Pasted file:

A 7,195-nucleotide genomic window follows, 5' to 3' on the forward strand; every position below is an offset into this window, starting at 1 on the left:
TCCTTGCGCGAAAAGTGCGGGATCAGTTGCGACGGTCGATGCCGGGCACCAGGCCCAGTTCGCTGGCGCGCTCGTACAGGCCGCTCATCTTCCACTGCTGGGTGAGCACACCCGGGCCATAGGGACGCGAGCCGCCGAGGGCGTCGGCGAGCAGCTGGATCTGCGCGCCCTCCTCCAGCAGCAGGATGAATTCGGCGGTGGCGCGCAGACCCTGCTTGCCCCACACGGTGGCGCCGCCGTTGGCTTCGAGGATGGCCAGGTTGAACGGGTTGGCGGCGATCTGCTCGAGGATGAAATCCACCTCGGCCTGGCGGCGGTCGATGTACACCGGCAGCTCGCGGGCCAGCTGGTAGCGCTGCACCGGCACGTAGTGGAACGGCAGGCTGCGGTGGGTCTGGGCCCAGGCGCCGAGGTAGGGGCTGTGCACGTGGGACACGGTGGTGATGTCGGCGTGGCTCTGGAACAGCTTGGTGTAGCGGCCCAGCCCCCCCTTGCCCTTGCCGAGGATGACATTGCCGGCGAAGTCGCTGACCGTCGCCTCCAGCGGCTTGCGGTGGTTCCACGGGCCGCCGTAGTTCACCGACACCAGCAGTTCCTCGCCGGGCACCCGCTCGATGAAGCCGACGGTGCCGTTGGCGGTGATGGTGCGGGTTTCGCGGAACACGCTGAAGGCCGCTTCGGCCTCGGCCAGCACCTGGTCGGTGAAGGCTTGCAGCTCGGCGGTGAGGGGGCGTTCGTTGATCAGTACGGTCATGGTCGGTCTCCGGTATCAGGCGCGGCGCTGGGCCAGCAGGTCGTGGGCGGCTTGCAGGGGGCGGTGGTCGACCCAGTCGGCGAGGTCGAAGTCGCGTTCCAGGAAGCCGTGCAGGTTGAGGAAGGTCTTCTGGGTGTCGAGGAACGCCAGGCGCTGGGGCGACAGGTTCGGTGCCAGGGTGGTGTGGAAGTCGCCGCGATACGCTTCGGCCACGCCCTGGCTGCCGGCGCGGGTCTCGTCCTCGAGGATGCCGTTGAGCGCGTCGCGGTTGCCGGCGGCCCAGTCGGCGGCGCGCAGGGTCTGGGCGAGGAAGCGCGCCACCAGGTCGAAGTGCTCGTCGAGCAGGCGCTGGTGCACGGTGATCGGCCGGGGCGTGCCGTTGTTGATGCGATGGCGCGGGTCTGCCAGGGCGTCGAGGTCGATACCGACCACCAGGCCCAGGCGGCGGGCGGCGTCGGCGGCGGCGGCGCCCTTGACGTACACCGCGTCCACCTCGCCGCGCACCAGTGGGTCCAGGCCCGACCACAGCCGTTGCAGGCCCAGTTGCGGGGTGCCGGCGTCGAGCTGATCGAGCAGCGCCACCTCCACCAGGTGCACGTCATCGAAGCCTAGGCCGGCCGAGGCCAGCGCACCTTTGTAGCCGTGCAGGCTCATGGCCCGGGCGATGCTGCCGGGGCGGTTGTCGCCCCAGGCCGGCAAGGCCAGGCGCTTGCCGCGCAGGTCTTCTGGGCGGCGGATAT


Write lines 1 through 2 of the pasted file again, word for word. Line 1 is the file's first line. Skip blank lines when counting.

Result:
A 7,195-nucleotide genomic window follows, 5' to 3' on the forward strand; every position below is an offset into this window, starting at 1 on the left:
TCCTTGCGCGAAAAGTGCGGGATCAGTTGCGACGGTCGATGCCGGGCACCAGGCCCAGTTCGCTGGCGCGCTCGTACAGGCCGCTCATCTTCCACTGCTGGGTGAGCACACCCGGGCCATAGGGACGCGAGCCGCCGAGGGCGTCGGCGAGCAGCTGGATCTGCGCGCCCTCCTCCAGCAGCAGGATGAATTCGGCGGTGGCGCGCAGACCCTGCTTGCCCCACACGGTGGCGCCGCCGTTGGCTTCGAGGATGGCCAGGTTGAACGGGTTGGCGGCGATCTGCTCGAGGATGAAATCCACCTCGGCCTGGCGGCGGTCGATGTACACCGGCAGCTCGCGGGCCAGCTGGTAGCGCTGCACCGGCACGTAGTGGAACGGCAGGCTGCGGTGGGTCTGGGCCCAGGCGCCGAGGTAGGGGCTGTGCACGTGGGACACGGTGGTGATGTCGGCGTGGCTCTGGAACAGCTTGGTGTAGCGGCCCAGCCCCCCCTTGCCCTTGCCGAGGATGACATTGCCGGCGAAGTCGCTGACCGTCGCCTCCAGCGGCTTGCGGTGGTTCCACGGGCCGCCGTAGTTCACCGACACCAGCAGTTCCTCGCCGGGCACCCGCTCGATGAAGCCGACGGTGCCGTTGGCGGTGATGGTGCGGGTTTCGCGGAACACGCTGAAGGCCGCTTCGGCCTCGGCCAGCACCTGGTCGGTGAAGGCTTGCAGCTCGGCGGTGAGGGGGCGTTCGTTGATCAGTACGGTCATGGTCGGTCTCCGGTATCAGGCGCGGCGCTGGGCCAGCAGGTCGTGGGCGGCTTGCAGGGGGCGGTGGTCGACCCAGTCGGCGAGGTCGAAGTCGCGTTCCAGGAAGCCGTGCAGGTTGAGGAAGGTCTTCTGGGTGTCGAGGAACGCCAGGCGCTGGGGCGACAGGTTCGGTGCCAGGGTGGTGTGGAAGTCGCCGCGATACGCTTCGGCCACGCCCTGGCTGCCGGCGCGGGTCTCGTCCTCGAGGATGCCGTTGAGCGCGTCGCGGTTGCCGGCGGCCCAGTCGGCGGCGCGCAGGGTCTGGGCGAGGAAGCGCGCCACCAGGTCGAAGTGCTCGTCGAGCAGGCGCTGGTGCACGGTGATCGGCCGGGGCGTGCCGTTGTTGATGCGATGGCGCGGGTCTGCCAGGGCGTCGAGGTCGATACCGACCACCAGGCCCAGGCGGCGGGCGGCGTCGGCGGCGGCGGCGCCCTTGACGTACACCGCGTCCACCTCGCCGCGCACCAGTGGGTCCAGGCCCGACCACAGCCGTTGCAGGCCCAGTTGCGGGGTGCCGGCGTCGAGCTGATCGAGCAGCGCCACCTCCACCAGGTGCACGTCATCGAAGCCTAGGCCGGCCGAGGCCAGCGCACCTTTGTAGCCGTGCAGGCTCATGGCCCGGGCGATGCTGCCGGGGCGGTTGTCGCCCCAGGCCGGCAAGGCCAGGCGCTTGCCGCGCAGGTCTTCTGGGCGGCGGATAT